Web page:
# Generalized Functions and Related Objects

In many practical situations it is convenient to consider limits in which a fixed amount of something is concentrated into an infinitesimal region. Ordinary mathematical functions of the kind normally encountered in calculus cannot readily represent such limits. However, it is possible to introduce *generalized functions* or *distributions* which can represent these limits in integrals and other types of calculations.

Dirac delta and Heaviside theta functions.

Here is a function concentrated around

.

Out[1]= | |

As

gets larger, the functions become progressively more concentrated.

Out[2]= | |

For any

, their integrals are nevertheless always equal to 1.

Out[3]= | |

The limit of the functions for infinite

is effectively a Dirac delta function, whose integral is again 1.

Out[4]= | |

DiracDelta evaluates to 0 at all real points except

.

Out[5]= | |

Inserting a delta function in an integral effectively causes the integrand to be sampled at discrete points where the argument of the delta function vanishes.

This samples the function

with argument

.

Out[6]= | |

Here is a slightly more complicated example.

Out[7]= | |

This effectively counts the number of zeros of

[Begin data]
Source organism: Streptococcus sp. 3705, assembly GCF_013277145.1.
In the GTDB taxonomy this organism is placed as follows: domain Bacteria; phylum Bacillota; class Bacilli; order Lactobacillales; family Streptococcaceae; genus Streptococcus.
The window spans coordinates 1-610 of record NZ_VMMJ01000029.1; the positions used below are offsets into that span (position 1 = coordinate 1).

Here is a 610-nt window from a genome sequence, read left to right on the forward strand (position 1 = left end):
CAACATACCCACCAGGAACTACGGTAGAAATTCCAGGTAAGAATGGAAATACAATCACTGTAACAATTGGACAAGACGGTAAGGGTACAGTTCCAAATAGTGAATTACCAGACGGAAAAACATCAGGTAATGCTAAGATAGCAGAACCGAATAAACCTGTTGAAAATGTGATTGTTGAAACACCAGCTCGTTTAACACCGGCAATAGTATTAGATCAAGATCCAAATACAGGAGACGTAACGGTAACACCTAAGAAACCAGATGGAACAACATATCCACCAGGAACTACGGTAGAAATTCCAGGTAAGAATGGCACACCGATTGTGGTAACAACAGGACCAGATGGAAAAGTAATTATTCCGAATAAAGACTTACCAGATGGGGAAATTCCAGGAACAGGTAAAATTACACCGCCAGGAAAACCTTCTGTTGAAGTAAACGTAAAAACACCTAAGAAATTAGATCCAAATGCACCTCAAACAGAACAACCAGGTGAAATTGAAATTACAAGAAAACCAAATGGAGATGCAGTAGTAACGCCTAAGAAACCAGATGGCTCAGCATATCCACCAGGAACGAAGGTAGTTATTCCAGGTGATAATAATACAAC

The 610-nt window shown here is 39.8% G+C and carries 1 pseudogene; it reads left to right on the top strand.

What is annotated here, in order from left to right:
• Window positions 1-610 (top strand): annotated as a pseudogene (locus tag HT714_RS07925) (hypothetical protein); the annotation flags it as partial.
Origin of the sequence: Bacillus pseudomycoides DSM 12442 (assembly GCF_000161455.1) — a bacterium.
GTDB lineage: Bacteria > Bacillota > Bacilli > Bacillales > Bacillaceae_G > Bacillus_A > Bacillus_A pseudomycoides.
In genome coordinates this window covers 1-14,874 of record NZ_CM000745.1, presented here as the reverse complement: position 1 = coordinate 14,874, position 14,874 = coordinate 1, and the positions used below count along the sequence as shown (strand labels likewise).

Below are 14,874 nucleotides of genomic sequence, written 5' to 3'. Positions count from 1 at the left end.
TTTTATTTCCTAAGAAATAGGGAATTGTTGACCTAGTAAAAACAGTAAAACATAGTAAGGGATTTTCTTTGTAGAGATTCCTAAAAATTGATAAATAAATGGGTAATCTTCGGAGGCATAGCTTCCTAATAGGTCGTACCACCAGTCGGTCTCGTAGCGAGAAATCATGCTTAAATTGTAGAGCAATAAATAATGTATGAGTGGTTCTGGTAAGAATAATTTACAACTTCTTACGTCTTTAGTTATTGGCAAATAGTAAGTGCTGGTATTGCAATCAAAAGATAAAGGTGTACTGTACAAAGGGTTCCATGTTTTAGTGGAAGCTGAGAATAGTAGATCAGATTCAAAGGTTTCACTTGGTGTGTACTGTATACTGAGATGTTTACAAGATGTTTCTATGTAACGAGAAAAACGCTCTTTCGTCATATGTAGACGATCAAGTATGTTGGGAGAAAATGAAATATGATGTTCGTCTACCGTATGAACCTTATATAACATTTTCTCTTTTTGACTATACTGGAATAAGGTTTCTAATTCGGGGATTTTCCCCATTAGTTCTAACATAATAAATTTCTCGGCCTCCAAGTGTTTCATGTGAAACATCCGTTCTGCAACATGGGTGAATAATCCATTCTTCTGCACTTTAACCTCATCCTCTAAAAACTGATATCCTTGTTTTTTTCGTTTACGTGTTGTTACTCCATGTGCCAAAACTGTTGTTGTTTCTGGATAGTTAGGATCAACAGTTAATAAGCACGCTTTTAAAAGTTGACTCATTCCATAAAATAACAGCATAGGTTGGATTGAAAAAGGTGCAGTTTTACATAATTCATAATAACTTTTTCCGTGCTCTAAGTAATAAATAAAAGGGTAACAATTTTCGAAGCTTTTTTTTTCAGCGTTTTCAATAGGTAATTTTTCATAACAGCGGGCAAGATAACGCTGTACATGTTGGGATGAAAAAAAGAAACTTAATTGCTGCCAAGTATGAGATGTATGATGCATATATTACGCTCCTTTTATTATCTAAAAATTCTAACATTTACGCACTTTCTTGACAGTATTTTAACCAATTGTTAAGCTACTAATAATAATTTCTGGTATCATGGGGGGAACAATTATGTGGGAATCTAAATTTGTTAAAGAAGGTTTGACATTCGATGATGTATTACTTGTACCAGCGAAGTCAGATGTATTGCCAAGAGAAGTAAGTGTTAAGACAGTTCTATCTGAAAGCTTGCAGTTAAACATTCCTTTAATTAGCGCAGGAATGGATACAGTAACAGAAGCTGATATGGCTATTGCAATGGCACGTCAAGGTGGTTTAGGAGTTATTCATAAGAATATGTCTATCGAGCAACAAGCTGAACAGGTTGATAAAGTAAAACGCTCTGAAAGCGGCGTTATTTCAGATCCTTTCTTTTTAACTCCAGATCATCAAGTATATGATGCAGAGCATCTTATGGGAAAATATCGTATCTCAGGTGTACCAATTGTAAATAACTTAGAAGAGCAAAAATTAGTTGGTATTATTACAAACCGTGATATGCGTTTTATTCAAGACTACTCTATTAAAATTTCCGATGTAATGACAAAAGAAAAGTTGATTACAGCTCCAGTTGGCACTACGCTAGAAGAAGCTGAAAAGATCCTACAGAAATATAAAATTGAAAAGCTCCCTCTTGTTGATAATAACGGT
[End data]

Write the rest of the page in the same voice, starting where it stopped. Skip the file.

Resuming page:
in the region of integration.

Out[8]= | |

The Heaviside function HeavisideTheta[x] is the indefinite integral of the delta function. It is variously denoted , , , and . As a generalized function, the Heaviside function is defined only inside an integral. This distinguishes it from the unit step function UnitStep[x], which is a piecewise function.

The indefinite integral of the delta function is the Heaviside theta function.

Out[9]= | |

The value of this integral depends on whether

lies in the interval

.

Out[10]= | |

DiracDelta and HeavisideTheta often arise in doing integral transforms.

The Fourier transform of a constant function is a delta function.

Out[11]= | |

The Fourier transform of

involves the sum of two delta functions.

Out[12]= | |

Dirac delta functions can be used in DSolve to find the impulse response or Green's function of systems represented by linear and certain other differential equations.

This finds the behavior of a harmonic oscillator subjected to an impulse at

.

Out[13]= | |

DiracDelta[x_{1},x_{2},...] | multidimensional Dirac delta function |

HeavisideTheta[x_{1},x_{2},...] | multidimensional Heaviside theta function |

Multidimensional Dirac delta and Heaviside theta functions.

Multidimensional generalized functions are essentially products of univariate generalized functions.

Here is a derivative of a multidimensional Heaviside function.

Out[14]= | |

Related to the multidimensional Dirac delta function are two integer functions: discrete delta and Kronecker delta. Discrete delta is 1 if all the , and is zero otherwise. Kronecker delta is 1 if all the are equal, and is zero otherwise.

Integer delta functions.